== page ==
Recently, GSN published an editorial by Peter Kant of Rapiscan Systems presenting his opinion on the universal advantages of transmission X-ray systems over backscatter X-ray systems for cargo and vehicle screening. Kant's article may have given some readers the impression that Rapiscan is an impartial supplier of both transmission and backscatter imaging systems. In fact, Rapiscan does not supply backscatter imaging systems for cargo or vehicles. In contrast, American Science and Engineering, Inc. (AS&E) supplies X-ray systems for cargo and vehicle screening which utilize transmission imaging, backscatter imaging, or a combination of both technologies. It is our belief that the best technology to use depends on the end-user's particular application. Transmission and backscatter imaging are fundamentally different from one another but both are highly effective detection technologies in the right situation.
National security issues are top priorities for governments around the world today. Terrorism threats, weapons of mass destruction, and explosives and narcotics smuggling are ubiquitous and ever-evolving. Coupled with today's flow of commerce, cargo and vehicle screening needs to happen around the clock. Such intensity requires advanced technology that readily moves goods through borders and check points, both on land and at sea. At the center of mitigating these threats are two X-ray inspection technologies: Backscatter and Transmission X-ray. While both can help address security threats, I believe, as someone who provides both technologies to the U.S. Government and appreciates the benefits of both, that transmission X-ray is clearly the better choice for screening cars, trucks and cargo containers for narcotics, weapons, contraband and other potential threats.
After blackmail, the cell phone may be the best espionage tool ever devised. By combining ever more sophisticated communication, photographic and data transmission capabilities with ubiquity, cell phones are both innocuous and dangerous. Virtually anyone who would have any business in a Sensitive Compartmentalized Information Facility (SCIF) secure area carries a cell phone. But the entrance of cell phones into secure areas immediately renders them unsecure. Classified or confidential documents, maps, blueprints, legal briefs and financial information can be discussed, downloaded or photographed. If still photos of proprietary industrial methods and processes aren't enough, they can even be 'filmed.'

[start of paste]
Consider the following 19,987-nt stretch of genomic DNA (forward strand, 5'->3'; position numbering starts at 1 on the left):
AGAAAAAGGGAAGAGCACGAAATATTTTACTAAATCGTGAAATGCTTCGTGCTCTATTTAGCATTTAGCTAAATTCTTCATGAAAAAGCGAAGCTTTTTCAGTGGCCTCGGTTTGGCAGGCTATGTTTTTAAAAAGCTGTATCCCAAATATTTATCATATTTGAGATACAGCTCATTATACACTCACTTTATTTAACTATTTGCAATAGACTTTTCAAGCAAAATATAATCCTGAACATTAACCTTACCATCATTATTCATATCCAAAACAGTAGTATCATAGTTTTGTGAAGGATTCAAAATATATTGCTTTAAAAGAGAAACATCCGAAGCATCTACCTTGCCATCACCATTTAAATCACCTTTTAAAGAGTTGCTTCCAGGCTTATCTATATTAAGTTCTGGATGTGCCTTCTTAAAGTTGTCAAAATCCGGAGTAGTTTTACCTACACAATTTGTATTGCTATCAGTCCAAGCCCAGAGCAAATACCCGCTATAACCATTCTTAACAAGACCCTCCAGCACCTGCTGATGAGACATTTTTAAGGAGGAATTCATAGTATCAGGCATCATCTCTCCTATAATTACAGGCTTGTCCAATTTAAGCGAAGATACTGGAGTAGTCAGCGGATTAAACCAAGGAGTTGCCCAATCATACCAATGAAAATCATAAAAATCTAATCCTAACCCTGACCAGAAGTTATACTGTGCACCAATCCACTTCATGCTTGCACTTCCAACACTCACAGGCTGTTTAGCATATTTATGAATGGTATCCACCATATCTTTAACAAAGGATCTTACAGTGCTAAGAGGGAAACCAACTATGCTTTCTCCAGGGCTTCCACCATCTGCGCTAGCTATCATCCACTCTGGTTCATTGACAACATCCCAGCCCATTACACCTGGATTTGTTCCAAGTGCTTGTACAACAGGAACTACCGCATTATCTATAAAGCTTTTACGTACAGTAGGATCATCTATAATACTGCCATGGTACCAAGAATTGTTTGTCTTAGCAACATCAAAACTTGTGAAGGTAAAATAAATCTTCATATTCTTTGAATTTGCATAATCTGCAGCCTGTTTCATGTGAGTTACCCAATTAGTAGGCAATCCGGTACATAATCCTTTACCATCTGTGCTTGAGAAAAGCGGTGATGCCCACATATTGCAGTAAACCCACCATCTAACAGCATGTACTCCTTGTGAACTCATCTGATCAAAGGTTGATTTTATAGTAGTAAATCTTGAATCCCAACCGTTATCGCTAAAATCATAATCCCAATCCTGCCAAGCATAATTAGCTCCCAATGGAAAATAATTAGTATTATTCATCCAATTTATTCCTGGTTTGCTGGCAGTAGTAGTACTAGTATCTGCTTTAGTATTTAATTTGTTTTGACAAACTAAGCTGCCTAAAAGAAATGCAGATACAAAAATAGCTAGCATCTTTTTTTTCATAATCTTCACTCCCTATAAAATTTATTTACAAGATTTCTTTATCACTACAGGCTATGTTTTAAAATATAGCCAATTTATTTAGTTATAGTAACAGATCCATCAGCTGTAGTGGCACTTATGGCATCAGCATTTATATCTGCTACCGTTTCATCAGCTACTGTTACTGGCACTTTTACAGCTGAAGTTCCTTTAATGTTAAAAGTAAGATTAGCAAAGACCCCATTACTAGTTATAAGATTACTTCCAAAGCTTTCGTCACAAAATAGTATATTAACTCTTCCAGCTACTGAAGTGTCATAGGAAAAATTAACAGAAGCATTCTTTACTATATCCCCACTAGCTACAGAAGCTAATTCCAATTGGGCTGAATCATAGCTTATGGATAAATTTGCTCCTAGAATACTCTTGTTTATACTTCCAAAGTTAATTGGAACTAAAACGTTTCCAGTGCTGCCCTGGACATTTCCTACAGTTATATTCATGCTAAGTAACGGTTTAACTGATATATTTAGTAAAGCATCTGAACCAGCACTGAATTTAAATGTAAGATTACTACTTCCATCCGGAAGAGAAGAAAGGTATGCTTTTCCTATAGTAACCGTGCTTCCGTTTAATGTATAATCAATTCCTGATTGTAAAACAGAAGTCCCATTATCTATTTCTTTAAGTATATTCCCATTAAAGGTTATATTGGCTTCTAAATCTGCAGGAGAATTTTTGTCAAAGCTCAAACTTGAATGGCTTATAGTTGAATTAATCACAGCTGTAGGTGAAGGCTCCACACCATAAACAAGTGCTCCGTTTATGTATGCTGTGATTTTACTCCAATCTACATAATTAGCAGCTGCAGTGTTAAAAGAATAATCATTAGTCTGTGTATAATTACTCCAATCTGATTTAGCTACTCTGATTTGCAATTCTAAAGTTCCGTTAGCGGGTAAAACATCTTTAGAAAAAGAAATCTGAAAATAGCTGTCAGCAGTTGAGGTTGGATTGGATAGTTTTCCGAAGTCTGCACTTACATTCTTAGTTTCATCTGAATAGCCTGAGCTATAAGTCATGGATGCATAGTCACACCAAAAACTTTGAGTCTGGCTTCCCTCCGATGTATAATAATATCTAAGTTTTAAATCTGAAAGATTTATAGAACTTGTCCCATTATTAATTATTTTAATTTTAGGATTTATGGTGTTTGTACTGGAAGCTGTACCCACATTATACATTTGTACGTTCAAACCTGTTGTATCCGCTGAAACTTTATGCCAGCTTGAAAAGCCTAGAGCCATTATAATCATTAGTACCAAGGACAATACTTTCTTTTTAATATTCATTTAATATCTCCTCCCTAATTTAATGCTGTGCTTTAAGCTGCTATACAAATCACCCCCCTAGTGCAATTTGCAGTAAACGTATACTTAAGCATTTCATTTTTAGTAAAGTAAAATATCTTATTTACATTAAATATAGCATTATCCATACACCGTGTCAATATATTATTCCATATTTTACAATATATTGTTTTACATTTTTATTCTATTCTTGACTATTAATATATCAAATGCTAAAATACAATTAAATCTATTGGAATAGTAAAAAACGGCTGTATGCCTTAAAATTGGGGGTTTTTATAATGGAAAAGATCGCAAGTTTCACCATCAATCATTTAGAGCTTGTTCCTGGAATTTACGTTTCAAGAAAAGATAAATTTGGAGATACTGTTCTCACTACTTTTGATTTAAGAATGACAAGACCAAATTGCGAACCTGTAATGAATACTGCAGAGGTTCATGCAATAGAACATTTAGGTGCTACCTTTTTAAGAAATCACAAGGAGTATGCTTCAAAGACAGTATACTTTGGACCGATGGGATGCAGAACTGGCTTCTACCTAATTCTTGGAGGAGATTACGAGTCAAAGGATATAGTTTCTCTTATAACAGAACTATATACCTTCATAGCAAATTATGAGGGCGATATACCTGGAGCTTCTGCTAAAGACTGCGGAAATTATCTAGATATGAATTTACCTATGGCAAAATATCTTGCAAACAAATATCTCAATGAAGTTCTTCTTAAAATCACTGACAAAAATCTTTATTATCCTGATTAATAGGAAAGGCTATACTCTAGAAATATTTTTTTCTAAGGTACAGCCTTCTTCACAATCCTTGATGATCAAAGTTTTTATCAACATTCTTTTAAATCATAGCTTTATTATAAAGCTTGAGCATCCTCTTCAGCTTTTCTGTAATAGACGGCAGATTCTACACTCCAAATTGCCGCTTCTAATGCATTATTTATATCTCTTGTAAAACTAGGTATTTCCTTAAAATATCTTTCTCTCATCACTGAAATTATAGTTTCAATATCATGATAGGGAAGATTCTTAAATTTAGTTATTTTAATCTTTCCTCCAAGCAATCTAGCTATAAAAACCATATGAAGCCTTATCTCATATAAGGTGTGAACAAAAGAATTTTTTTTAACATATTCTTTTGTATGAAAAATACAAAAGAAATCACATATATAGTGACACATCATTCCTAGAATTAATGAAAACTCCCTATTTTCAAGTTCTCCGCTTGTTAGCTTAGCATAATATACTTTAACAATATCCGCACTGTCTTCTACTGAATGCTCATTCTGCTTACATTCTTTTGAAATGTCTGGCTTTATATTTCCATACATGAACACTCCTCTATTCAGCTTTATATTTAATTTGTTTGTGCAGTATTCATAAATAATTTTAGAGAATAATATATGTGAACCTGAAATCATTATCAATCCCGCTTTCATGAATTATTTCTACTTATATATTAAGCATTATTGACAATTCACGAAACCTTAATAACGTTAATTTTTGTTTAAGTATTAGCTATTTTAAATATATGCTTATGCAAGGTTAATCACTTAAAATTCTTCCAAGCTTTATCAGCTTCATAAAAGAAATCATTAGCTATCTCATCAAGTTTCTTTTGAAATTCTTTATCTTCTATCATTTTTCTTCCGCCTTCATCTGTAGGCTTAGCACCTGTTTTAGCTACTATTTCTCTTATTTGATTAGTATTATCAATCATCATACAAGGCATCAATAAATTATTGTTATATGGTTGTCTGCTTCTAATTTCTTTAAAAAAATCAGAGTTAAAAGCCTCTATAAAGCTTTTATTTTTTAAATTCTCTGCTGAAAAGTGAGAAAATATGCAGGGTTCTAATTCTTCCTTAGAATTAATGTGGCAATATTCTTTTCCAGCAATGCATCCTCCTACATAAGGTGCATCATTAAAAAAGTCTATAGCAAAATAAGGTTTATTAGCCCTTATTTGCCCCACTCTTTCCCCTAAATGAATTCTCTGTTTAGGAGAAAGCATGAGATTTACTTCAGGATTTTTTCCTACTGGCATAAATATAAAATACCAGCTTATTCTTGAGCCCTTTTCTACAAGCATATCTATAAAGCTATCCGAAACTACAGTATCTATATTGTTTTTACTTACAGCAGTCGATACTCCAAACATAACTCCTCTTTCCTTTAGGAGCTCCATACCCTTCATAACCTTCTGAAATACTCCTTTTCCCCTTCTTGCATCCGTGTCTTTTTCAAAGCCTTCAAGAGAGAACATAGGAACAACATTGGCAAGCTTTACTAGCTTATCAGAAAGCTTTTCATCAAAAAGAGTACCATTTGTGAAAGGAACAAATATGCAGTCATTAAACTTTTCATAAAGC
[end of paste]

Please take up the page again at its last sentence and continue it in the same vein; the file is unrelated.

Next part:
During the current economic downturn, it is difficult to know how to improve your sales and position in the marketplace. One sure way to do that is to have your products and services (including IT security) SAFETY Act approved. The SAFETY Act is a provision through the Department of Homeland Security that validates the accuracy and effectiveness of security products and services to ensure that they meet homeland security standards. Therefore, should your products/services be implicated in a 'terrorist' event, you can not only cap your liability through SAFETY Act designation, but eliminate your liability through SAFETY Act certification.
 

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New Products

Add Jerusalem-based Identa Corp. to the handful of companies that issued statements in the wake of the failed...

Cambridge, MA-based MetaCarta, Inc., a provider of geographic search solutions, has announced the launch...

The Cellular Cargo Bomb Scanner CBS 7.72 Series from Homeland Security Strategies (HSS) scans cargo at airports, marine yards and truckin...

Bruker has announced the North American launch of its compact, fully automated and fast toxin identification system, called pTD (por...

TiaLinx, Inc., a developer of remotely controlled miniaturized object detection radars, announced on April 21 the launch of the Viper60-A, a...